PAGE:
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Cordillera Apolobamba

From the Peruvian border on the east to the edge of Parque Nacional Madidi in the north, the Cordillera Apolobamba is the outlying continuation of Bolivia’s Cordillera Oriental. It is a mountain range north of Lake Titicaca with dramatic peaks and incredible trekking opportunities, a part of Bolivia’s off-the-beaten path backlands which is growing in popularity. The region of the Apolobamba is protected by the Area Natural de Manejo Integrado Nacional Apolobamba--a 5000 square kilometer area, made up of rich eco-regions that are part Andes and part Amazon. The cordillera’s most notable peaks are Chaupia Orco (19,829 ft / 6,044 m), Cololo (19, 406 ft / 5,915 m) and Palomani Grande (18,799 ft / 5,730 m).


Throughout the colonial 15th and 16th centuries the mountain range was mined for gold, but was eventually abandoned by the Spanish during the Great Rebellion of 1781. There are rumors that a rich gold supply still lies underground, yet to be discovered. This means, that whether it’s discovering riches or discovering routes, the Apolobamba is a mountaineers dream. There are vast landscapes, jagged peaks, and the Lagunillas to Agua Blanca hike is enough to bring brave backpackers through this wild area for exploration and excitement. The area is not just for professional climbers however, adventurers of all sorts will love the flora and fauna here, some of which cannot be found anywhere else. This includes spectacled bears, pumas, condors, and huge packs of vicuñas, among many other species.


The two base towns in the cordillera are Charazani and Pelechuco. Both are basic mountain towns, but are getting used to coming in contact with the occasional outdoor adventure gringo on the Trans-Apolobamba Trek. This area, which was once unknown to travelers, is slowly developing, though it is still extremely isolated, making transportation access difficult (vagonetas run infrequently and private jeeps and taxis are costly). Also, because of it’s secluded position in northern Bolivia, the highly traditional Aymará and Quechua communities may see tourism as a somewhat invasive practice. There is even another community, the Kallawayas, one of Bolivia’s most unique and socially secluded indigenous tribes. They are settled on Curva, a locale 12,467 feet (3,800 m) above sea level and are decedents of the Tiwanaku culture known for their secretive healing powers. Most Kallawaya healers work with over 300 herbs, though they also use music and dance as mediums of spiritual medicine.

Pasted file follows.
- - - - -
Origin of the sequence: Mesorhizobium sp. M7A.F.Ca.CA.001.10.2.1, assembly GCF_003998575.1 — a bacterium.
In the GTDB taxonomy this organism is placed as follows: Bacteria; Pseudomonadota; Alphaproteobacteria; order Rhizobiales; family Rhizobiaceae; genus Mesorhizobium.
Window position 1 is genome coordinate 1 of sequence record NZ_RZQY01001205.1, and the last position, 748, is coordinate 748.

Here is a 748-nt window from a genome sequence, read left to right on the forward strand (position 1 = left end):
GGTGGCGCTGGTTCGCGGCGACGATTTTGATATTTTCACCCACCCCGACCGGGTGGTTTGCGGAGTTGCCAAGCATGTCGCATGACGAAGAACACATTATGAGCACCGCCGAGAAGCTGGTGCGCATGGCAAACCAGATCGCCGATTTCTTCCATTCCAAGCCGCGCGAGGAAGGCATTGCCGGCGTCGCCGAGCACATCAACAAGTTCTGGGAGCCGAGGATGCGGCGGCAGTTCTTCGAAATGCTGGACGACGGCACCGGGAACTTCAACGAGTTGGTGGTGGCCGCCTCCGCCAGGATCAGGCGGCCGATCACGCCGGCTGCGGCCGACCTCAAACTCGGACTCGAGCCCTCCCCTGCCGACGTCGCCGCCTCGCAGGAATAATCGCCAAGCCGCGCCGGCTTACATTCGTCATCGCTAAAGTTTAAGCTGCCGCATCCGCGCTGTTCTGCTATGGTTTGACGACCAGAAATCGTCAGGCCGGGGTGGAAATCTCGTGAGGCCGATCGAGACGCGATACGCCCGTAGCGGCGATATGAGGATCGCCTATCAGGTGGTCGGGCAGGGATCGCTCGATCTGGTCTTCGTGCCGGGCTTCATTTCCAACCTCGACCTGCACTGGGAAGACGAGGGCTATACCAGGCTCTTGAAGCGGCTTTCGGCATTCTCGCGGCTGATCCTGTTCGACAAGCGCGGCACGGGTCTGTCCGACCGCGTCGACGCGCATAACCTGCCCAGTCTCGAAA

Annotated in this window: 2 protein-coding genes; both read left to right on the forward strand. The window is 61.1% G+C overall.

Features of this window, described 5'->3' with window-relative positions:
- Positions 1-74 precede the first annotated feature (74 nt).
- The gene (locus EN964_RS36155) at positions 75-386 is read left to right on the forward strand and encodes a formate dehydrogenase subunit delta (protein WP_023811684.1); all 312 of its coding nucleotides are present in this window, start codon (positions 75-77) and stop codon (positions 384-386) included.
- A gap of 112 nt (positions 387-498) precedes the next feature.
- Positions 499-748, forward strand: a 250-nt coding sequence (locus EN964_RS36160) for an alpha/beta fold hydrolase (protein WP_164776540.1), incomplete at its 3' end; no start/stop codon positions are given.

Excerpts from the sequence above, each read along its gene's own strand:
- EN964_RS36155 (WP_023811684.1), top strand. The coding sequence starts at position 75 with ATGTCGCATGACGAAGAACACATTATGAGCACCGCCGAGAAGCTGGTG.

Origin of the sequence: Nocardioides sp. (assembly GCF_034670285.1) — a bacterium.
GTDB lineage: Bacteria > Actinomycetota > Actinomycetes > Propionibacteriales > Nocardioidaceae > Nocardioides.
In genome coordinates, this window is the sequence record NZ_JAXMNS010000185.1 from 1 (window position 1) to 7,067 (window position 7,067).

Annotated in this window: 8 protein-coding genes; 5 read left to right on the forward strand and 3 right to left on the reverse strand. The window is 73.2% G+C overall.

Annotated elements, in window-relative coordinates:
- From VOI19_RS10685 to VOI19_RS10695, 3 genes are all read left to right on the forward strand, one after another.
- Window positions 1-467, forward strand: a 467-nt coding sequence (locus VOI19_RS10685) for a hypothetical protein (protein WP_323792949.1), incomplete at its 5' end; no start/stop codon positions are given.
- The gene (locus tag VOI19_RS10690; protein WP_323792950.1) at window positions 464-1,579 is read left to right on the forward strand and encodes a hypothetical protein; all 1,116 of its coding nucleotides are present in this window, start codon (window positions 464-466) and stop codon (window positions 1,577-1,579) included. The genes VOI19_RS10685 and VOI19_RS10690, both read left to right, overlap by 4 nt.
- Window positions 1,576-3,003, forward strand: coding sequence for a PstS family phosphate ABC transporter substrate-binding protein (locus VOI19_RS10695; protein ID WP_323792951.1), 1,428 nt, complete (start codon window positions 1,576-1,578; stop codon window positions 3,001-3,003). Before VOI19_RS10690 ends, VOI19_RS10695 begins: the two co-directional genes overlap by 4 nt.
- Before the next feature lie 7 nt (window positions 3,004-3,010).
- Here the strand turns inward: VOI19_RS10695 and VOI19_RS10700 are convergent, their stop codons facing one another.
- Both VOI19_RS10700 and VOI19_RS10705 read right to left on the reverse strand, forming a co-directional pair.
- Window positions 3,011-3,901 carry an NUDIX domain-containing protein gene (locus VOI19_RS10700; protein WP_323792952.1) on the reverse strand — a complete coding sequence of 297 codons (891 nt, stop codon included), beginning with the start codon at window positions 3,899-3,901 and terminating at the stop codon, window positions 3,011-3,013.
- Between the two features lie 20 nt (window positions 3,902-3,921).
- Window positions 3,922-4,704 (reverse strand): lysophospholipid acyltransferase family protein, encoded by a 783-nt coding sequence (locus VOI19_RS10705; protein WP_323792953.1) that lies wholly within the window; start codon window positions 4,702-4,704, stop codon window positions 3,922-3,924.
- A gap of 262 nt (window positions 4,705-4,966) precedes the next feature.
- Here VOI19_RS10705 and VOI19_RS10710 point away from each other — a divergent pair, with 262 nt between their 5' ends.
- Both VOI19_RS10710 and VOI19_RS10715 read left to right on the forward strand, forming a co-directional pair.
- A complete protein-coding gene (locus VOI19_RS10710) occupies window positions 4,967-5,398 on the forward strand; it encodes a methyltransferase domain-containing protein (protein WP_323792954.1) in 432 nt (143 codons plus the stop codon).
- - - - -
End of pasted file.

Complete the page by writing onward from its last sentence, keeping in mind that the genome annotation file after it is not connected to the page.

As aforementioned, the Apolobama is a fairly inaccessible area of Bolivia. The roads are unpaved and uncomfortable, but buses, taxis and jeeps all service it, however irregularly. Tickets for buses can be purchased in the Cemetery District in La Paz. This is the cheapest option ($5 / 35 Bs.), but the slowest as well (7 - 12 hours, depending on where in the Apolobama you plan to go). Taxis heading to Charazani and other Apolobamba towns be picked up in the Cemetery District, and jeeps can be arranged on Sagarnaga Street in La Paz (check out Saranani Adventure Tour Operator).



Neighborhoods in Cordillera Apolobamba: Area Protegida Apolobamba,

Other places nearby Cordillera Apolobamba: Mapiri, Santa Rosa, Chulumani, Caranavi, Around Chulumani, Cordillera Quimsa Cruz, Guanay, Coroico, Sorata and Yanacachi.

By Margaret Rode
A self-professed city girl, sassy staff writer Margaret Rode hails from Chicago where she received Bachelor degrees in English Literature and Spanish...
09 Jun 2009

Top Places in Cordillera Apolobamba

Area Protegida Apolobamba

The Area Protegida Apolobamba, also known as the Apolobamba Integrated Management Natural Area, is a protected area of 4,837 square kilometers in the provinces of Bautista Saavedra, Franz Tamay and ...
City Zone
Area Protegida Apolobamba, Cordillera Apolobamba, Bolivia
View Cordillera Apolobamba Map

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